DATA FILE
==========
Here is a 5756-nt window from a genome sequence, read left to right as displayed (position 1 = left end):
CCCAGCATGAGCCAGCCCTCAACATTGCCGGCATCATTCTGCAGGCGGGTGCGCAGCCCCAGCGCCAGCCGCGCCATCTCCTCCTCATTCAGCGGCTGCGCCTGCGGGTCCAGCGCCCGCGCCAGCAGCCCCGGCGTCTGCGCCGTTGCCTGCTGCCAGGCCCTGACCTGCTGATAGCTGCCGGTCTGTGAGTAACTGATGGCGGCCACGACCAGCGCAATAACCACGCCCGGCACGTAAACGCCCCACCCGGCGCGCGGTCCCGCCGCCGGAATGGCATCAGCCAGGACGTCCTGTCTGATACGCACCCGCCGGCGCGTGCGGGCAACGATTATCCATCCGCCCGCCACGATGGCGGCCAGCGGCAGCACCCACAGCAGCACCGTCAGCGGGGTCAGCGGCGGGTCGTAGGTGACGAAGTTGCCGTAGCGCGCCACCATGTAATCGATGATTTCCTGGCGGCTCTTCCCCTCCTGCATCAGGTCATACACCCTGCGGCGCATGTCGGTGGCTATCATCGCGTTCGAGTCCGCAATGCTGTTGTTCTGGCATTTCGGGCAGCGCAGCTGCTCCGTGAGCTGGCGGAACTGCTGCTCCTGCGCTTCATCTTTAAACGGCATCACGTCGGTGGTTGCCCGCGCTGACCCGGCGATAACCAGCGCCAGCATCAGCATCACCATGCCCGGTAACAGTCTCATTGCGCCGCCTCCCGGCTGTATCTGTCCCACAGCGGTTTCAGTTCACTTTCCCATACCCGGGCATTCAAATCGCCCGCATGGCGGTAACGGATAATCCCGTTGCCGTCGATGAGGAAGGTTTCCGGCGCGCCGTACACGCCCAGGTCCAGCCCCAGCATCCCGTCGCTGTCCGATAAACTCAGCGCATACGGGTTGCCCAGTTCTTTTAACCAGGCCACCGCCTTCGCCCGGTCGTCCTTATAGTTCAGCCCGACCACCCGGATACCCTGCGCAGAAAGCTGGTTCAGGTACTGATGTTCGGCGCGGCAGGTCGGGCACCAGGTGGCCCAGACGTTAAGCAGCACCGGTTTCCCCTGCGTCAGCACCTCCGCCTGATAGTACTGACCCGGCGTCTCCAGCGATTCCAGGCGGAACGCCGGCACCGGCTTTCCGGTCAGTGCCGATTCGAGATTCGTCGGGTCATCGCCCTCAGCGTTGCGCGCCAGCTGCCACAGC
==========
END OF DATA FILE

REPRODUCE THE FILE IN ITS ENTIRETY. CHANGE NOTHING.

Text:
Here is a 5756-nt window from a genome sequence, read left to right as displayed (position 1 = left end):
CCCAGCATGAGCCAGCCCTCAACATTGCCGGCATCATTCTGCAGGCGGGTGCGCAGCCCCAGCGCCAGCCGCGCCATCTCCTCCTCATTCAGCGGCTGCGCCTGCGGGTCCAGCGCCCGCGCCAGCAGCCCCGGCGTCTGCGCCGTTGCCTGCTGCCAGGCCCTGACCTGCTGATAGCTGCCGGTCTGTGAGTAACTGATGGCGGCCACGACCAGCGCAATAACCACGCCCGGCACGTAAACGCCCCACCCGGCGCGCGGTCCCGCCGCCGGAATGGCATCAGCCAGGACGTCCTGTCTGATACGCACCCGCCGGCGCGTGCGGGCAACGATTATCCATCCGCCCGCCACGATGGCGGCCAGCGGCAGCACCCACAGCAGCACCGTCAGCGGGGTCAGCGGCGGGTCGTAGGTGACGAAGTTGCCGTAGCGCGCCACCATGTAATCGATGATTTCCTGGCGGCTCTTCCCCTCCTGCATCAGGTCATACACCCTGCGGCGCATGTCGGTGGCTATCATCGCGTTCGAGTCCGCAATGCTGTTGTTCTGGCATTTCGGGCAGCGCAGCTGCTCCGTGAGCTGGCGGAACTGCTGCTCCTGCGCTTCATCTTTAAACGGCATCACGTCGGTGGTTGCCCGCGCTGACCCGGCGATAACCAGCGCCAGCATCAGCATCACCATGCCCGGTAACAGTCTCATTGCGCCGCCTCCCGGCTGTATCTGTCCCACAGCGGTTTCAGTTCACTTTCCCATACCCGGGCATTCAAATCGCCCGCATGGCGGTAACGGATAATCCCGTTGCCGTCGATGAGGAAGGTTTCCGGCGCGCCGTACACGCCCAGGTCCAGCCCCAGCATCCCGTCGCTGTCCGATAAACTCAGCGCATACGGGTTGCCCAGTTCTTTTAACCAGGCCACCGCCTTCGCCCGGTCGTCCTTATAGTTCAGCCCGACCACCCGGATACCCTGCGCAGAAAGCTGGTTCAGGTACTGATGTTCGGCGCGGCAGGTCGGGCACCAGGTGGCCCAGACGTTAAGCAGCACCGGTTTCCCCTGCGTCAGCACCTCCGCCTGATAGTACTGACCCGGCGTCTCCAGCGATTCCAGGCGGAACGCCGGCACCGGCTTTCCGGTCAGTGCCGATTCGAGATTCGTCGGGTCATCGCCCTCAGCGTTGCGCGCCAGCTGCCACAGC